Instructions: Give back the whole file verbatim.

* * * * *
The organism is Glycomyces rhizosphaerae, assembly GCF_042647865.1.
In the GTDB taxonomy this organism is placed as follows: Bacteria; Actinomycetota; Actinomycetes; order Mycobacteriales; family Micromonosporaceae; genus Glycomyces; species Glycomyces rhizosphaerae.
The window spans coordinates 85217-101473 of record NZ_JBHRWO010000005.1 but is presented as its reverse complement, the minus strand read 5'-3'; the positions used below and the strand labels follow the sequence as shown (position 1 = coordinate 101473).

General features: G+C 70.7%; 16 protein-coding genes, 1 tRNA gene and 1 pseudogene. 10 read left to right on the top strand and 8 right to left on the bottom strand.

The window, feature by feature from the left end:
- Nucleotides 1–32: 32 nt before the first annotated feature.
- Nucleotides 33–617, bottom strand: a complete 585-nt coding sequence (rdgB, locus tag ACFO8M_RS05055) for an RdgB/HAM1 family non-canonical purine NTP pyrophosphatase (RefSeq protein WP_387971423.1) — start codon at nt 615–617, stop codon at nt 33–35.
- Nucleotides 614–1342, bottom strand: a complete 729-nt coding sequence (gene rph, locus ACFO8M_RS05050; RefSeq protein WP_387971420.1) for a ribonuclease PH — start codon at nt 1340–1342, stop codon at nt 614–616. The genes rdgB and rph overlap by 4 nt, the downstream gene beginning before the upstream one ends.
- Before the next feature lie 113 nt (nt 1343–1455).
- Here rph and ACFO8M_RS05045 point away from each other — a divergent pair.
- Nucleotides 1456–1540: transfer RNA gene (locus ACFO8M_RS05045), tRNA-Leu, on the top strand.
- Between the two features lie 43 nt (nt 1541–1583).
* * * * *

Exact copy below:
The organism is Glycomyces rhizosphaerae, assembly GCF_042647865.1.
In the GTDB taxonomy this organism is placed as follows: Bacteria; Actinomycetota; Actinomycetes; order Mycobacteriales; family Micromonosporaceae; genus Glycomyces; species Glycomyces rhizosphaerae.
The window spans coordinates 85217-101473 of record NZ_JBHRWO010000005.1 but is presented as its reverse complement, the minus strand read 5'-3'; the positions used below and the strand labels follow the sequence as shown (position 1 = coordinate 101473).

General features: G+C 70.7%; 16 protein-coding genes, 1 tRNA gene and 1 pseudogene. 10 read left to right on the top strand and 8 right to left on the bottom strand.

The window, feature by feature from the left end:
- Nucleotides 1–32: 32 nt before the first annotated feature.
- Nucleotides 33–617, bottom strand: a complete 585-nt coding sequence (rdgB, locus tag ACFO8M_RS05055) for an RdgB/HAM1 family non-canonical purine NTP pyrophosphatase (RefSeq protein WP_387971423.1) — start codon at nt 615–617, stop codon at nt 33–35.
- Nucleotides 614–1342, bottom strand: a complete 729-nt coding sequence (gene rph, locus ACFO8M_RS05050; RefSeq protein WP_387971420.1) for a ribonuclease PH — start codon at nt 1340–1342, stop codon at nt 614–616. The genes rdgB and rph overlap by 4 nt, the downstream gene beginning before the upstream one ends.
- Before the next feature lie 113 nt (nt 1343–1455).
- Here rph and ACFO8M_RS05045 point away from each other — a divergent pair.
- Nucleotides 1456–1540: transfer RNA gene (locus ACFO8M_RS05045), tRNA-Leu, on the top strand.
- Between the two features lie 43 nt (nt 1541–1583).